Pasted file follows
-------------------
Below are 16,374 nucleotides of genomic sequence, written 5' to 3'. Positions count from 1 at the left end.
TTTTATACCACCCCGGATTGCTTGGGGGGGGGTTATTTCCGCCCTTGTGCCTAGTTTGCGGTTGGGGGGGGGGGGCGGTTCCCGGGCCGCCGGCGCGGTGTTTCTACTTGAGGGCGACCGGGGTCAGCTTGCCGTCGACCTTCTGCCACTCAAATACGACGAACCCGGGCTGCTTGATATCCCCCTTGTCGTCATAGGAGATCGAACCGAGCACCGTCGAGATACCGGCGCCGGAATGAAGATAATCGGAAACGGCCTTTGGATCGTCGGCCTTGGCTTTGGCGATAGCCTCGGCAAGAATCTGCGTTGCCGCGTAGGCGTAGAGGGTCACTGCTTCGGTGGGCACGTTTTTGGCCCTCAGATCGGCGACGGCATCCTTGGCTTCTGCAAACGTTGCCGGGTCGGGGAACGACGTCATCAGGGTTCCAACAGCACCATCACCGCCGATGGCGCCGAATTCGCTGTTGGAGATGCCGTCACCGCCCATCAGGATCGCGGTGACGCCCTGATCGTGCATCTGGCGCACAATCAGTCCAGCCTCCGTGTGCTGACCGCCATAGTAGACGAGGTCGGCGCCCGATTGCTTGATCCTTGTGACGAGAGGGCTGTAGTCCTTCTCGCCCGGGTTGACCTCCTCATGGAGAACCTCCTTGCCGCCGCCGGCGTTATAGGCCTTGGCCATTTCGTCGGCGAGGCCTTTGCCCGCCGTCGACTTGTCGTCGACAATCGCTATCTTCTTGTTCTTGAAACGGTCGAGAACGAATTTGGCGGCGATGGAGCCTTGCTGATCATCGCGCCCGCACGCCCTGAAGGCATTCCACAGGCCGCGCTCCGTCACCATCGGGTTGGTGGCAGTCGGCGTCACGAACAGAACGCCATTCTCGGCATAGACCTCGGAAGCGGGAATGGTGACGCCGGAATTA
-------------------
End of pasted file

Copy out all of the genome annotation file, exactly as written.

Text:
Below are 16,374 nucleotides of genomic sequence, written 5' to 3'. Positions count from 1 at the left end.
TTTTATACCACCCCGGATTGCTTGGGGGGGGGTTATTTCCGCCCTTGTGCCTAGTTTGCGGTTGGGGGGGGGGGGCGGTTCCCGGGCCGCCGGCGCGGTGTTTCTACTTGAGGGCGACCGGGGTCAGCTTGCCGTCGACCTTCTGCCACTCAAATACGACGAACCCGGGCTGCTTGATATCCCCCTTGTCGTCATAGGAGATCGAACCGAGCACCGTCGAGATACCGGCGCCGGAATGAAGATAATCGGAAACGGCCTTTGGATCGTCGGCCTTGGCTTTGGCGATAGCCTCGGCAAGAATCTGCGTTGCCGCGTAGGCGTAGAGGGTCACTGCTTCGGTGGGCACGTTTTTGGCCCTCAGATCGGCGACGGCATCCTTGGCTTCTGCAAACGTTGCCGGGTCGGGGAACGACGTCATCAGGGTTCCAACAGCACCATCACCGCCGATGGCGCCGAATTCGCTGTTGGAGATGCCGTCACCGCCCATCAGGATCGCGGTGACGCCCTGATCGTGCATCTGGCGCACAATCAGTCCAGCCTCCGTGTGCTGACCGCCATAGTAGACGAGGTCGGCGCCCGATTGCTTGATCCTTGTGACGAGAGGGCTGTAGTCCTTCTCGCCCGGGTTGACCTCCTCATGGAGAACCTCCTTGCCGCCGCCGGCGTTATAGGCCTTGGCCATTTCGTCGGCGAGGCCTTTGCCCGCCGTCGACTTGTCGTCGACAATCGCTATCTTCTTGTTCTTGAAACGGTCGAGAACGAATTTGGCGGCGATGGAGCCTTGCTGATCATCGCGCCCGCACGCCCTGAAGGCATTCCACAGGCCGCGCTCCGTCACCATCGGGTTGGTGGCAGTCGGCGTCACGAACAGAACGCCATTCTCGGCATAGACCTCGGAAGCGGGAATGGTGACGCCGGAATTA